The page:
2b. Over the same period (19702003) Ireland shot up from 22nd to fourth. In 1989 Irish taxes and government spending equaled 53 percent of its GDP. In 2006 this had fallen to 35 percent.

    2c. In 2004: Irish productivity per working hour was nearly 26 percent higher than in Finland, just over 29 percent greater than in Sweden, and a whopping 43.2 percent above the Danes.

    Ireland is now one of the richest areas in Europe.

    There’s more too.

  14. Ken Parish says:

    SL

    Just to clarify, I think I’d be happy with the following elements of the LDP policies:

    • A NIT pitched at a level so that the current real value of Newstart is effectively preserved;
    • Some significant increase in flexibility of the minimum wage, but not total abolition (haven’t worked out the detail). Some shyster restaurant proprietor paid my daughter Bec $6 per hour when she first moved to Melbourne early this year. It’s totally unlawful of course under current law, but she can’t independently prove the hours she worked so it’s her word against the employer. However it DOES suggest that there are plenty of employers out there more than willing to screw more powerless workers if they get half a chance;
    • Higher tax-free threshold, but not as high as $30,000 (that would probably be unaffordable in the absence of the sort of countervailing “screw the uenmployed” budgetary savings John Humphreys’ scheme proposed);
    • Abolition of family tax benefits and their replacement with a higher tax-free threshold per child – it’s blatant middle class welfare in the absence of a means test, but it at least avoids high EMTRs and still encourages families to have children;
    • The current marginal tax rate steps should remain. A somewhat higher bottom tax-free threshold would deliver reasonable tax cuts across the board without any necessity for a flat rate of tax which can’t be justified IMO;
    • I’d rather see significant cuts in company tax, because the Irish experience suggests that that really DOES deliver significant economic growth and greater innovation.
  15. Mark Hill says:

    Ken,

    A comprehensive critique of the best welfare policy on offer. However, I think you should be more specific. The LDP is working to further change its welfare reform to make further improvements.

    I think some of your criticisms are so broad however they could be applied to any welfare (or economic) system, as Jason says.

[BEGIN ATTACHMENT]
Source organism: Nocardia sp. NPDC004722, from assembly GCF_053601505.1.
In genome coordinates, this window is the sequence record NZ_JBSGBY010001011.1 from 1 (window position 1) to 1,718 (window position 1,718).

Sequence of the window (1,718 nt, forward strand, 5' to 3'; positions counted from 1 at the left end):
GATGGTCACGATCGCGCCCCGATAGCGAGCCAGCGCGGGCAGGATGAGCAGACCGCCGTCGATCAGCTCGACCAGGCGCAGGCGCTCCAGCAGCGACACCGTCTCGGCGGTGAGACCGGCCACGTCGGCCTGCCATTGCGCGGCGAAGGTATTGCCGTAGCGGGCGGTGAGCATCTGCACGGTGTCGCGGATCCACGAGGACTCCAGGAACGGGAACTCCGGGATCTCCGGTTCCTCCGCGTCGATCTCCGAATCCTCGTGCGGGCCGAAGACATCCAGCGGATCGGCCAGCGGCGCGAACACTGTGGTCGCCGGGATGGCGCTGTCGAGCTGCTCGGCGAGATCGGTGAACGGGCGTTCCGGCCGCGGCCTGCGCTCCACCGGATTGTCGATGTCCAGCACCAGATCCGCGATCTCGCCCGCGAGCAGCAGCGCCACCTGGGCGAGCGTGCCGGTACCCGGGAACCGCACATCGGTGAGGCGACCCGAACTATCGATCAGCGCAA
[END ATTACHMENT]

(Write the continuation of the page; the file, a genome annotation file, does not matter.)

The Scandinavians have success in spite of their sceleoretic paradigm (may I remind you a labour official was recently quoted saying the real rate of unemployment in Sweden was more like 25% as opposed to 13%) due to high levels of openness with trade and capital flows. Here they are doing better than us and we should immediately follow their lead and better them. As for international business, this all comes back to human factors. These countries do not have an advantage over us (both countries share charactersitics of high levels of firm internationalisation, our migration policies might help us in the long run), but they have had a very long headstart before Australia had an open international market. The change in Australian international business and entrepreneurship since 1983 is remarkable.

    The real problem with the 30/30 plan is that it is welfare for all. I think this is a reasonable tradeoff, but if this problem can be eliminated whilst retainin the advantages, then it is an improvement.

    You are somewhat right about parsimony. The policy isn’t new – John came up with it a long time ago. Effectively tax cuts and inflation have taken the atractiveness away from the policy. Firstly, at the time this was not parsomonius, secondly, with the reduction or abolition of taxes such as tariffs and excise taxes, there may not have been a decrease in real income. It is important to acknowledge we have a 17.5% tax on clothing in Australia, before the effects of effective rates of tariff protection kick in. May I ask you what percentage of income a minimum wage earner or welfare recipient pays in excise taxes and effective rates of protection?

    (Perhaps more importantly – what are the EMTRs after all taxes are paid in Australia, and how much deadweight loss do we pay? Clearly here we see job destruction through careless plucking of the goose). The tax system is so bad it reduces the demand for labour significatnly, increasing unempoloyment and decreasing real wages.

    These problems identified in the tax system and our own policy have led a move towards favouring a consumption tax with no change, reduced income tax (and no other taxes) and a basic income with a higher (real) base and removing welfare for all without reimposing kinked or higher real EMTRs. Abolishing regressive taxes like excise and tariffs has to be part of the overall policy. It will be difficult but we are working on it.

    (As for equity of a carbon tax, the LDP would remove all subsidies to carbon producing industries and simply impose a flat rate on all emissions – keep in mind that our excise tax on fuel already prices carbon at over $100 per tonne. LDP policy would simply to have a non distortionary tax, no counterproductive subsidies and compensate with tax cuts and upping welfare payments).